On This Episode
If you’re of the age that your mom and dad retired 20 or 30 years ago, the world was a much different place when they walked away from their paychecks. Let’s talk about how things are different now.
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PFG Private Wealth Management, LLC is an SEC Registered Investment Advisor. Information presented is for educational purposes only and does not intend to make an offer or solicitation for the sale or purchase of any specific securities, investments, or investment strategies. The topics and information discussed during this podcast are not intended to provide tax or legal advice. Investments involve risk, and unless otherwise stated, are not guaranteed. Be sure to first consult with a qualified financial advisor and/or tax professional before implementing any strategy discussed on this podcast. Past performance is not indicative of future performance. Insurance products and services are offered and sold through individually licensed and appointed insurance agents.
Here is a transcript of today’s episode:
Speaker 1: Hey everybody. Welcome into the podcast. It’s Retirement Planning Redefined with John and Nick from PFG Private Wealth. Hanging out with me to talk about this being not our father’s retirement now. That’s our podcast topic this week, not your father’s not our fathers, whatever you want to say, we’re going to go into this conversation about how things are so much different even just 20 years ago when it comes to retirement. And some things to think about before we walk away from that paycheck. And there’s a lot that’s obviously changed and obviously we’re seeing a lot of turmoil coming off of COVID and things of that nature. So there’s a lot of good topical stuff in here for us to discuss, but let’s jump in and say hi to the guys first, Nick, what’s going on, buddy? How are you doing?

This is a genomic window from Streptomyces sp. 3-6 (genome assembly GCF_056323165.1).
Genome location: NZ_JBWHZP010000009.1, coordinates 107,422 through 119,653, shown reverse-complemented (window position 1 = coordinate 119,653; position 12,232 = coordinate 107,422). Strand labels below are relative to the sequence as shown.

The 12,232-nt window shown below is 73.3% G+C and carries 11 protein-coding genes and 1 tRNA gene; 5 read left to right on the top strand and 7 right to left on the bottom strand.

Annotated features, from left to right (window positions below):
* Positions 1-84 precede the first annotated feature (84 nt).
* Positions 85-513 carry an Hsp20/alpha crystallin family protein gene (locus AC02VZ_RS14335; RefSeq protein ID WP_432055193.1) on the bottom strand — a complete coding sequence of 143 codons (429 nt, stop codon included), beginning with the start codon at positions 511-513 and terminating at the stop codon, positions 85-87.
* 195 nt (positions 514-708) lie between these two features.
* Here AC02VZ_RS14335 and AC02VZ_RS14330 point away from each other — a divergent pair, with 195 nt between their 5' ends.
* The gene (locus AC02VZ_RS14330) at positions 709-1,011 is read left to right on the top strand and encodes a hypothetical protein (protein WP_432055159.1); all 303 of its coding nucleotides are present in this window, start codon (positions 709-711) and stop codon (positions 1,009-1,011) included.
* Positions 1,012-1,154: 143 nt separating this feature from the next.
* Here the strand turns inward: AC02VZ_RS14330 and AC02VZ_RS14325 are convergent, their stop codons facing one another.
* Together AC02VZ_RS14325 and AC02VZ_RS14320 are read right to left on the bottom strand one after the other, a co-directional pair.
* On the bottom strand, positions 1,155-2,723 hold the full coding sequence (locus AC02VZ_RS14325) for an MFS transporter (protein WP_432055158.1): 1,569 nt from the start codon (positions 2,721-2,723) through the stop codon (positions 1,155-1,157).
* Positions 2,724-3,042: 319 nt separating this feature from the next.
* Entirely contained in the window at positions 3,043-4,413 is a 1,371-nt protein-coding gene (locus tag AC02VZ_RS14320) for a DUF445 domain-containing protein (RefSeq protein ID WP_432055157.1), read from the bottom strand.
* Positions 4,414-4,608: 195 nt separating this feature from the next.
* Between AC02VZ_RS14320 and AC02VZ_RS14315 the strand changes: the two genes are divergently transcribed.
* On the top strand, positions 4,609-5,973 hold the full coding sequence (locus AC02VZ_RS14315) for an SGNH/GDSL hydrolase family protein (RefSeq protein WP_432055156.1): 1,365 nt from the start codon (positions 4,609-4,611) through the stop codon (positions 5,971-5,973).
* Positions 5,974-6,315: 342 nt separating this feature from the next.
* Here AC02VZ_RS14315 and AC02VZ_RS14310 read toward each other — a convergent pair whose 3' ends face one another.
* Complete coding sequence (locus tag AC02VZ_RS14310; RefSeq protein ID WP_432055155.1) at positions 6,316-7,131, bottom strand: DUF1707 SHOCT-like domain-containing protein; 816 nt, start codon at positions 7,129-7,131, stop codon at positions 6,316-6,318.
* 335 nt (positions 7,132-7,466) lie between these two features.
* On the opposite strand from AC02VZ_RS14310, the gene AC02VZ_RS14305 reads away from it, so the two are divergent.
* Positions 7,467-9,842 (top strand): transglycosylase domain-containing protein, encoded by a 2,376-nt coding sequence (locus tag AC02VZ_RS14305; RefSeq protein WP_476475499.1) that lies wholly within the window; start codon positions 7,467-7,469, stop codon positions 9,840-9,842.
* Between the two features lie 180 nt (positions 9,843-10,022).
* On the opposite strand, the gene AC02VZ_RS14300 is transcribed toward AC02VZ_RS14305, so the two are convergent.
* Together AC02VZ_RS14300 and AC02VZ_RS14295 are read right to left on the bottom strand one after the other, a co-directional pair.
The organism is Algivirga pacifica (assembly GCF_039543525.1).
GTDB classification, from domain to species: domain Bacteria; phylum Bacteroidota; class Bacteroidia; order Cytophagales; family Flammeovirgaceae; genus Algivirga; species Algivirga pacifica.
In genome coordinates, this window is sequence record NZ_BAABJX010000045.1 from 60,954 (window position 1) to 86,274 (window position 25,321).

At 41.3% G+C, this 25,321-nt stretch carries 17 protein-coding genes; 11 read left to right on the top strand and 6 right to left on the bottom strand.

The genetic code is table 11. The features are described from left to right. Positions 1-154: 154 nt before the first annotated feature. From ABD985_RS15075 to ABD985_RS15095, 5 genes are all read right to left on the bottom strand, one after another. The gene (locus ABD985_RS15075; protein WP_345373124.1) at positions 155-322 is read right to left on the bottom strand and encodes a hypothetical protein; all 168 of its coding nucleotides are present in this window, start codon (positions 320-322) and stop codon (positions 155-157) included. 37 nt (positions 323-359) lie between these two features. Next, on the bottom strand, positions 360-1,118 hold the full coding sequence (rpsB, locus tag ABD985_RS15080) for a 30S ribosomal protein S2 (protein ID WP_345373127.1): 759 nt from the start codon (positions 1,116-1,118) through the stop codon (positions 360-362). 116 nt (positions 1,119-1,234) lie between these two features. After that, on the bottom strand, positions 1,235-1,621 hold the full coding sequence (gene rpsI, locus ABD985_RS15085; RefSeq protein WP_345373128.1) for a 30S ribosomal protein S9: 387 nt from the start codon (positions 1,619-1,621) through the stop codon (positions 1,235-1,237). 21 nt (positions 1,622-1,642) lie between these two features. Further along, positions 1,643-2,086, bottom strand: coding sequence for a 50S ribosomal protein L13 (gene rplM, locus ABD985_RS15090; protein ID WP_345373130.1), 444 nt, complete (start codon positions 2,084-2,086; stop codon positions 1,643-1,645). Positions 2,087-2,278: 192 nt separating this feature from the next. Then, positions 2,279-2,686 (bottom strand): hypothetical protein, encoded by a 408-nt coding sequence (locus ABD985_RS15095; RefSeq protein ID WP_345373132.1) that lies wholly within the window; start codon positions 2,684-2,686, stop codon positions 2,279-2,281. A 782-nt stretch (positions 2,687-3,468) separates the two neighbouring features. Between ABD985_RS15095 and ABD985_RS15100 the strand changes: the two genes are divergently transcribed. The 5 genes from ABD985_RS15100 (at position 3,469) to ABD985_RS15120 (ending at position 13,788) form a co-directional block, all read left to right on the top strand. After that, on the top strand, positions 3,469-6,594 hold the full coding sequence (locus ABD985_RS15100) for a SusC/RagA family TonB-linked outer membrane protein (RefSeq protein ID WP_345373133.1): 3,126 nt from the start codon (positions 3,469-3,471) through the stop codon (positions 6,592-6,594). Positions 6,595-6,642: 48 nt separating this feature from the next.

Nick: Pretty well, staying busy.
Speaker 1: Staying busy. Well, that’s always good. John, how are you, my friend? Last time we talked you were having some troubles with the kids. Everybody not sleeping and things like that. Doing better?
John: Yeah, for the most part, actually, I don’t know if I’ve mentioned it. We got them to share a room which has helped their sleeping habits a bit. So we’ve been sleeping through the night. So it’s been a few years, my friend, of consistent nights of sleeping.
Speaker 1: There you go.
John: Starting to feel pretty good again.
Speaker 1: Yeah, I like that. Well, very good. So you never know what’s going to make the trigger there. So I’m glad to hear that. Do you guys remember these commercials? I’m a little bit older than you, but I know a lot of our listeners might remember these as well, if you guys don’t. But back, maybe late ’70s, early ’80s, Oldsmobile was trying to rebrand and make the Oldsmobile a little bit cooler. And so they had these commercials and it would always say things like, “It’s not your father’s Oldsmobile.” You guys remember those at all?